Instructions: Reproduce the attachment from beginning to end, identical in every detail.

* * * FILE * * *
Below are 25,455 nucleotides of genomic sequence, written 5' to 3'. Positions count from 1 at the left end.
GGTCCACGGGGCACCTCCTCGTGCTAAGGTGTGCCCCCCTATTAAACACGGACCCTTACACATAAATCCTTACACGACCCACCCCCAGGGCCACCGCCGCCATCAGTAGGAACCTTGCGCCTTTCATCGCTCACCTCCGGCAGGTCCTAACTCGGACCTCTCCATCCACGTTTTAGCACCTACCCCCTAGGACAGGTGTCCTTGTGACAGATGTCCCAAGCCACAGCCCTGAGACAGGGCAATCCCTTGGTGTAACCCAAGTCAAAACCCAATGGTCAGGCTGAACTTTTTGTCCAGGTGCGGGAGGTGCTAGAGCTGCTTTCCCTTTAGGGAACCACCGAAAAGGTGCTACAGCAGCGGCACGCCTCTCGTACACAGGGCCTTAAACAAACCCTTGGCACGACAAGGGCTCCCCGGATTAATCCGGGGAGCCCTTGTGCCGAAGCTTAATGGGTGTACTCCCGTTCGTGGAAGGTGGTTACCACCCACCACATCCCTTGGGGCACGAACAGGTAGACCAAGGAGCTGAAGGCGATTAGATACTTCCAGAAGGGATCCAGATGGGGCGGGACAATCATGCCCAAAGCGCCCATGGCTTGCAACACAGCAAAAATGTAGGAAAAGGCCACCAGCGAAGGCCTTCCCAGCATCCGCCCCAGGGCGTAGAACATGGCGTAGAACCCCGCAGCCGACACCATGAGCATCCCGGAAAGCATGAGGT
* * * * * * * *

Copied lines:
Below are 25,455 nucleotides of genomic sequence, written 5' to 3'. Positions count from 1 at the left end.
GGTCCACGGGGCACCTCCTCGTGCTAAGGTGTGCCCCCCTATTAAACACGGACCCTTACACATAAATCCTTACACGACCCACCCCCAGGGCCACCGCCGCCATCAGTAGGAACCTTGCGCCTTTCATCGCTCACCTCCGGCAGGTCCTAACTCGGACCTCTCCATCCACGTTTTAGCACCTACCCCCTAGGACAGGTGTCCTTGTGACAGATGTCCCAAGCCACAGCCCTGAGACAGGGCAATCCCTTGGTGTAACCCAAGTCAAAACCCAATGGTCAGGCTGAACTTTTTGTCCAGGTGCGGGAGGTGCTAGAGCTGCTTTCCCTTTAGGGAACCACCGAAAAGGTGCTACAGCAGCGGCACGCCTCTCGTACACAGGGCCTTAAACAAACCCTTGGCACGACAAGGGCTCCCCGGATTAATCCGGGGAGCCCTTGTGCCGAAGCTTAATGGGTGTACTCCCGTTCGTGGAAGGTGGTTACCACCCACCACATCCCTTGGGGCACGAACAGGTAGACCAAGGAGCTGAAGGCGATTAGATACTTCCAGAAGGGATCCAGATGGGGCGGGACAATCATGCCCAAAGCGCCCATGGCTTGCAACACAGCAAAAATGTAGGAAAAGGCCACCAGCGAAGGCCTTCCCAGCATCCGCCCCAGGGCGTAGAACATGGCGTAGAACCCCGCAGCCGACACCATGAGCATCCCGGAAAGCATGAGGT